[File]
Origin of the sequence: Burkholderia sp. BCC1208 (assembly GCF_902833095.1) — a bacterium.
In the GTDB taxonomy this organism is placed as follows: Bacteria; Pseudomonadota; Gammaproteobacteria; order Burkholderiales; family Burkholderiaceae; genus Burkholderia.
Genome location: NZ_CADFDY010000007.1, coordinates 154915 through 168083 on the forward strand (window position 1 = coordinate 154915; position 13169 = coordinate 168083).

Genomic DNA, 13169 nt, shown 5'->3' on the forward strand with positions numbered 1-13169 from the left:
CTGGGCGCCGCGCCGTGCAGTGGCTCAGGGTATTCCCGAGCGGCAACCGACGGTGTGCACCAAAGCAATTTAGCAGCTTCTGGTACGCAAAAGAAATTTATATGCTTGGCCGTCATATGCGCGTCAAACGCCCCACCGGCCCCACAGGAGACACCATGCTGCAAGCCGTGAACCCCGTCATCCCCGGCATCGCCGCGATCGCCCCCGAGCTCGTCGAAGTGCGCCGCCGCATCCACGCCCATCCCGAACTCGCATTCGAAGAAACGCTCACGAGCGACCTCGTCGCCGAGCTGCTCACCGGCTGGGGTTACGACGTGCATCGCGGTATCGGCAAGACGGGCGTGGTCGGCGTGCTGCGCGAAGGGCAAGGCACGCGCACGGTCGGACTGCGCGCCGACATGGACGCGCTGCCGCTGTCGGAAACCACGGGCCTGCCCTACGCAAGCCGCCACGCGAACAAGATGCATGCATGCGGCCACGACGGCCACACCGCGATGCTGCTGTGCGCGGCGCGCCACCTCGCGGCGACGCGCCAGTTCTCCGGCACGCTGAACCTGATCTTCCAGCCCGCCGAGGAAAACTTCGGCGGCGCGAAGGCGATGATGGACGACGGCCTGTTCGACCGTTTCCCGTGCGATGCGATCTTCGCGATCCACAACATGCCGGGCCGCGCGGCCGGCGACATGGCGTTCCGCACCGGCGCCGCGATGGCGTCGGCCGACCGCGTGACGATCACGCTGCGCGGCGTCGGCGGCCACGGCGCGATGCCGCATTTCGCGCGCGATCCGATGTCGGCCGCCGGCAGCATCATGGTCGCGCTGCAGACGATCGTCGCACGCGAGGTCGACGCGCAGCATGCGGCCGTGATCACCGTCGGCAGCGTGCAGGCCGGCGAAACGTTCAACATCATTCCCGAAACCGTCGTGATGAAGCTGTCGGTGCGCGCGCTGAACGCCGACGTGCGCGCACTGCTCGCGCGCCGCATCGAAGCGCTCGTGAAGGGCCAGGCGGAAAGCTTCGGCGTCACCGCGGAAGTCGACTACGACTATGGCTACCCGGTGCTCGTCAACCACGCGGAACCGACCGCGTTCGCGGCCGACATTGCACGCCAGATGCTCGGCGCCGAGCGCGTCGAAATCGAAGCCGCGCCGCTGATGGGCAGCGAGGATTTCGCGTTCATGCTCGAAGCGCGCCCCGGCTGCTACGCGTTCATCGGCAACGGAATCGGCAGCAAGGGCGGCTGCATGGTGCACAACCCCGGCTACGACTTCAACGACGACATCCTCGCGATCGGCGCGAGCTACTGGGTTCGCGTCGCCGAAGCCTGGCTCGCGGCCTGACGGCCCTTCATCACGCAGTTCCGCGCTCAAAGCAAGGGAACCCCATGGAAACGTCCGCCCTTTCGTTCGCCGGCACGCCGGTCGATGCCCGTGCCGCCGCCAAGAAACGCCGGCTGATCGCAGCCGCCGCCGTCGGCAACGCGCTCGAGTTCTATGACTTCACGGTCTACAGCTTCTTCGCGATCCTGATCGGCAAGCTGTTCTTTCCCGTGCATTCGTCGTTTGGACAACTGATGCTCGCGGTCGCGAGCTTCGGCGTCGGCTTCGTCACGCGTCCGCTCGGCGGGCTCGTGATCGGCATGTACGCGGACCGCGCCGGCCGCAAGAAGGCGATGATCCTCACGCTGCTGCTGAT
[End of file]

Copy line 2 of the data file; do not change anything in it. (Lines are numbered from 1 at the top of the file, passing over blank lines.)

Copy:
In the GTDB taxonomy this organism is placed as follows: Bacteria; Pseudomonadota; Gammaproteobacteria; order Burkholderiales; family Burkholderiaceae; genus Burkholderia.